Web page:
Goodreads, Mayhem, Rear Window

First two very inter­est­ing reviews of Mr. Peanut on, one by Mike, the other by Krok Zero. I’d read the latter’s some time ago. He’s a fan­tas­tic writer and, if he’s not already a pub­lished critic under another name, he should be. As for Mike’s, well, it trans­ported me to grad­u­ate school, to my Hitch­cock class with Richard Dil­lard, and the dizzy­ing won­der I expe­ri­enced watch­ing those films for the first time.

Speak­ing of Hitch­cock, it was my great plea­sure to intro­duce Rear Win­dow at the Bookhampton’s May­hem fes­ti­val at Guild Hall in East Hamp­ton, NY, this past week­end and then kick back and watch the restored version.

Grace Kelly, in my opin­ion, remains the most lumi­nes­cent movie star of all time, and after falling in love with her yet again, I had these thoughts on the film:

*Jef­feries’ casual cru­elty toward Lisa over din­ner is as brac­ing as Devlin’s toward Ali­cia Huber­man in Noto­ri­ous. I can only imag­ine what a cold slap these scenes must’ve seemed like to women when these movies premiered. 

*The artists in Rear Win­dow are fig­ured forth as both trapped and lib­er­ated. While strug­gling with his melody, the song­writer is reg­u­larly framed behind bars; unlike Jef­feries, his cre­ativ­ity is not com­pul­sive or neurotic. 

Inter­est­ingly, when the song­writer gets together with Miss Lonely Hearts at the end, he’s sep­a­rated from her by his win­dow frame just as the Thorwald’s are sep­a­rated by their gutter.


The Dog Peo­ple, too, are framed behind bars, so that con­ju­gal love, for Hitch, is fig­ured as a form of entrap­ment and, at times, insur­mount­able, killing dis­tance; it’s also, of course, a source of vital rep­e­ti­tion, habit, and sus­tain­ing warmth.

*After Lisa describes her­self and Jef­feries as “ter­ri­fy­ing ghouls” she kisses his neck and, shot from behind, is like a vam­pire suck­ing his blood.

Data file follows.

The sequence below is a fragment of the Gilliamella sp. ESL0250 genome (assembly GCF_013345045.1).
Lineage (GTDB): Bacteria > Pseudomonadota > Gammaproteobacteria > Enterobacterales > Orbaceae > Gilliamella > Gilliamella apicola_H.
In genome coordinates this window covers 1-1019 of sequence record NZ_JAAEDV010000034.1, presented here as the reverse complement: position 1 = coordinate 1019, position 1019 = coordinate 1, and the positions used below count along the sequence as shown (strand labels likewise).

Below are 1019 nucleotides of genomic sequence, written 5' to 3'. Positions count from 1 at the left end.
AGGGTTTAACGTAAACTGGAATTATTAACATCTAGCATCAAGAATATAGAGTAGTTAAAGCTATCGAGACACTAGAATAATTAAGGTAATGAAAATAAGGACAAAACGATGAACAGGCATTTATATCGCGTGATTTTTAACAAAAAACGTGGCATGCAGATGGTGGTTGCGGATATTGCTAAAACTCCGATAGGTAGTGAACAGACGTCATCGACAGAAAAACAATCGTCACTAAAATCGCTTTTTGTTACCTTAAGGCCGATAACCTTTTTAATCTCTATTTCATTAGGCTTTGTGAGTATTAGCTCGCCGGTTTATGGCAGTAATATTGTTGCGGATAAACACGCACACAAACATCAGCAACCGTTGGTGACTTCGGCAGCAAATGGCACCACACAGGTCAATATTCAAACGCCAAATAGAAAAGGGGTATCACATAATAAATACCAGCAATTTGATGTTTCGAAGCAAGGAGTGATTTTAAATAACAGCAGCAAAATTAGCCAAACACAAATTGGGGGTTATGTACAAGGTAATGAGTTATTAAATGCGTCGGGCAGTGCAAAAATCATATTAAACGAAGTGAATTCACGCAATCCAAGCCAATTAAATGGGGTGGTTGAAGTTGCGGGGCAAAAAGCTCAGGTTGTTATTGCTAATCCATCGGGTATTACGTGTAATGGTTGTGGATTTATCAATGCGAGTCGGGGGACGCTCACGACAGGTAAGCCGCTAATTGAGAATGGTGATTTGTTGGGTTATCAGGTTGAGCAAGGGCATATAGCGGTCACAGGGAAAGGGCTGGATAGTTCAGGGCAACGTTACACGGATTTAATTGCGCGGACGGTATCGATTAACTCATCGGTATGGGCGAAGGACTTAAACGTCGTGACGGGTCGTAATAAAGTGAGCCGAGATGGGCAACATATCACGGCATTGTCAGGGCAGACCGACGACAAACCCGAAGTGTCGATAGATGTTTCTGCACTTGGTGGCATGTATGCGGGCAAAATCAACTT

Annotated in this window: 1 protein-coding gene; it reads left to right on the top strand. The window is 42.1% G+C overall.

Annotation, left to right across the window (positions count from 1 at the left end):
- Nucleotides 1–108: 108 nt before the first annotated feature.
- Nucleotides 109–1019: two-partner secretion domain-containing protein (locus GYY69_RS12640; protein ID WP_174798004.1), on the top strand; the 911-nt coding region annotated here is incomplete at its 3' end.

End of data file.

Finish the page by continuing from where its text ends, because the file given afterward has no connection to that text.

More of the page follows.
*The lan­guage through­out of role-playing/moviemaking (“I love funny exit lines,” “Read­ing top to bot­tom: Lisa. Carol. Freemont,” “Okay, chief, what’s my next assign­ment?”) cou­pled with Lisa’s var­i­ous cos­tumes and the recur­rent part­ner swap­ping both wit­nessed and implied in this world sug­gest Hitch’s con­vic­tion that iden­tity is entirely fluid.

*When Jef­feries watches his neigh­bors alone he is happy, tit­il­lated, engrossed; in Lisa’s pres­ence (Miss Lonely Heart’s near date-rape) he is ashamed.

*When Jef­feries’ neigh­bor mourns her dog’s mur­der and angrily screams, “Did you kill him because he liked you?” she may as well have been whis­per­ing in Jef­feries’ ear, for that is the very thing he’s doing to Lisa.

*It may be argued that the whole movie is struc­tured as the mak­ing of a pop song, a roman­tic, schmaltzy ditty enti­tled Lisa, which hides the mur­der­ous, banal, nec­es­sary, and ubiq­ui­tous ambiva­lences that lie beneath con­ju­gal rela­tion­ships. The movie cer­tainly attests to human frailty and our inabil­ity to tol­er­ate soli­tude (Miss Torso’s Queen Bee behav­ior in her husband’s absence; Miss Lonely Heart’s con­stant pur­suit of a com­pan­ion and her near sui­cide after repeat fail­ures; the songwriter’s inspi­ra­tion, the “Lisa” who is his muse, either real or imag­ined). Unques­tion­ably Hitch’s images argue that rela­tion­ships are cycli­cal. Jef­feries begins the movie asleep and is asleep at its end; the Dog Peo­ple have bought a new dog; the new­ly­weds are fight­ing; Miss Lonely Hearts and the song­writer are woo­ing each other but are framed like the Thorwalds.

More soon.